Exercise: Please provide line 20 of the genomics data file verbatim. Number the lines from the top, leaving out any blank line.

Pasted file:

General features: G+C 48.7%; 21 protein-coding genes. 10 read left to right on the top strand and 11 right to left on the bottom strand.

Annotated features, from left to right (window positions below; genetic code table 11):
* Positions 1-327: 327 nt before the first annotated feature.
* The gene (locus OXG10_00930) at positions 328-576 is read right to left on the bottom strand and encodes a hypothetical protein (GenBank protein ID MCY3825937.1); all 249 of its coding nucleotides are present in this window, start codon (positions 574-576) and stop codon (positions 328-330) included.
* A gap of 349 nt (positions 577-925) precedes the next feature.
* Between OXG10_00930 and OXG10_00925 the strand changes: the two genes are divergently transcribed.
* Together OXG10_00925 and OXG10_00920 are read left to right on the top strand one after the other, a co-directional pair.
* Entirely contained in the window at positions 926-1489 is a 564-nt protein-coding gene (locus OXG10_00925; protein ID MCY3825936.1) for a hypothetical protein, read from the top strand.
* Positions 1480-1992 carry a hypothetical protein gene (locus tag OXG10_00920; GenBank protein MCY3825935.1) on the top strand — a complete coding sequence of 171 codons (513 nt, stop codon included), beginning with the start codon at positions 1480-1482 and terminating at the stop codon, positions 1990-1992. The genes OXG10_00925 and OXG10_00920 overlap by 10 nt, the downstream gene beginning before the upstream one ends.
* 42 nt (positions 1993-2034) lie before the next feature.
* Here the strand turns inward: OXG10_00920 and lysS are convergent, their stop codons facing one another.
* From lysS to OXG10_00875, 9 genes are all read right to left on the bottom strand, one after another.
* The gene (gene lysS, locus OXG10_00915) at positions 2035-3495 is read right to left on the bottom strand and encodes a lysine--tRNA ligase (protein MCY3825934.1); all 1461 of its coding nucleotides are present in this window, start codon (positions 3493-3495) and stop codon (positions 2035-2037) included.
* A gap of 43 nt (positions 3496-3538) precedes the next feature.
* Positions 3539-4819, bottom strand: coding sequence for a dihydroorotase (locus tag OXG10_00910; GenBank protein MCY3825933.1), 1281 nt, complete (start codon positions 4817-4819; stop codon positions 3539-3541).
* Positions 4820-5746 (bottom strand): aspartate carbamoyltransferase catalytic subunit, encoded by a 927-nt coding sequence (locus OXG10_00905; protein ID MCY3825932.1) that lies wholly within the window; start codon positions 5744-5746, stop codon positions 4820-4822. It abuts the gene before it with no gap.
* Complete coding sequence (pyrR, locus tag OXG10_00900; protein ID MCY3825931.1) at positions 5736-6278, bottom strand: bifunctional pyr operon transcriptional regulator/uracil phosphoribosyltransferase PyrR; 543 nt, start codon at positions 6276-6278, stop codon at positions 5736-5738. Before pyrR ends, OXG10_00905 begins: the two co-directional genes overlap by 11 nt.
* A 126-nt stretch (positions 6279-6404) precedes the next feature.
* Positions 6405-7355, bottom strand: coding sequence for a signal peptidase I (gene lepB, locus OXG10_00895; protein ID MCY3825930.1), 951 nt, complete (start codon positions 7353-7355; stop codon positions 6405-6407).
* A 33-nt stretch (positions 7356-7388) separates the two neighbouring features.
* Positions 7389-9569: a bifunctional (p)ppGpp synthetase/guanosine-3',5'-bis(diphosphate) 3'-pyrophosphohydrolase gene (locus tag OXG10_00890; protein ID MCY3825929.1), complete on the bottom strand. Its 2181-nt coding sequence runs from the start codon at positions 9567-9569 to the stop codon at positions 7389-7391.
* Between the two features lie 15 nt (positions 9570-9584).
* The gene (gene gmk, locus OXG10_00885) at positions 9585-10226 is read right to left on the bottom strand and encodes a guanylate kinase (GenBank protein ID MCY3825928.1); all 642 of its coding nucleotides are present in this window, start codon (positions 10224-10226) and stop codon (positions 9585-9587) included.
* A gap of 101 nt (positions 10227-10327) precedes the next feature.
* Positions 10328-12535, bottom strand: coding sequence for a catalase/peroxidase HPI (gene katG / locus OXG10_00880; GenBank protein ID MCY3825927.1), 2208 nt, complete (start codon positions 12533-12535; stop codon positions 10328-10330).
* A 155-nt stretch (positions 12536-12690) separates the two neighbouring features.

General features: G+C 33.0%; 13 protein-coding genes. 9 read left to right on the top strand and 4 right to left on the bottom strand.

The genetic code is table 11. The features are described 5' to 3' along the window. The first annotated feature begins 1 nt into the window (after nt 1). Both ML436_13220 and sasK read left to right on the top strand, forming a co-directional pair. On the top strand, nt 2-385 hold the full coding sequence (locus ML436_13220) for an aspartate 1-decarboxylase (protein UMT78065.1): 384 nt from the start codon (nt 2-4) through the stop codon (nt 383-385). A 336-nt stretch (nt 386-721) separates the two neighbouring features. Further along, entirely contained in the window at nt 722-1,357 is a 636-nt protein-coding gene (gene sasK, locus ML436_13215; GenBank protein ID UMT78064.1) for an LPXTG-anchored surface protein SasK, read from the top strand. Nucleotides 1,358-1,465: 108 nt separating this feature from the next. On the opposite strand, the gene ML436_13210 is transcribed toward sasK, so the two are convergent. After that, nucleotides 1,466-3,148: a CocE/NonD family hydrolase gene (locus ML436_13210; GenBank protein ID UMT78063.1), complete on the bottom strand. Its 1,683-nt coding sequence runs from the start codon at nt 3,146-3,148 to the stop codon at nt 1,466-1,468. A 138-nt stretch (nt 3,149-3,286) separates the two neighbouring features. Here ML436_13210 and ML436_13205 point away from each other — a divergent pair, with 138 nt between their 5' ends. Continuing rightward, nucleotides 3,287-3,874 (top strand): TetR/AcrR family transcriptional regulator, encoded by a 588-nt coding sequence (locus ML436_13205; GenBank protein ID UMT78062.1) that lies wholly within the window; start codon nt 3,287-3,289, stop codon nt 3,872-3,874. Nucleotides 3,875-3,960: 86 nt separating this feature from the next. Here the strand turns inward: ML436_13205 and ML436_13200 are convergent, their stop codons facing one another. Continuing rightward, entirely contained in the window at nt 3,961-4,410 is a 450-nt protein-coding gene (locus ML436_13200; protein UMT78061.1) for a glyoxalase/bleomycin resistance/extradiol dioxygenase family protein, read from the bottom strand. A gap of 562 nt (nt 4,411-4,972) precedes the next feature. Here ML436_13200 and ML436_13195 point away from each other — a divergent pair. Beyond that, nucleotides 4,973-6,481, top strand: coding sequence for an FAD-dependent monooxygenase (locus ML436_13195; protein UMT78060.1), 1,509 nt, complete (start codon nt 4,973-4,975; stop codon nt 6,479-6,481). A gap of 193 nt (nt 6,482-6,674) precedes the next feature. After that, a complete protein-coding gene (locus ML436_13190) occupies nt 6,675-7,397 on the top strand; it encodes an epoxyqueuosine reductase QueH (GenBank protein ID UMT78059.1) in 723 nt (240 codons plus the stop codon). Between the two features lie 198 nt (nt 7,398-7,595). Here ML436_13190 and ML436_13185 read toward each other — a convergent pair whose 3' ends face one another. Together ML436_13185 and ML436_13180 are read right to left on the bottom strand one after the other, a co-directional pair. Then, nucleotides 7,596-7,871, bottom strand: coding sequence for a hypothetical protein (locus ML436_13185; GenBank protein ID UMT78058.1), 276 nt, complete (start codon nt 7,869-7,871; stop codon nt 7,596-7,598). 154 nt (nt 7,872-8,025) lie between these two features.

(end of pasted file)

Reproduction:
* A 33-nt stretch (positions 7356-7388) separates the two neighbouring features.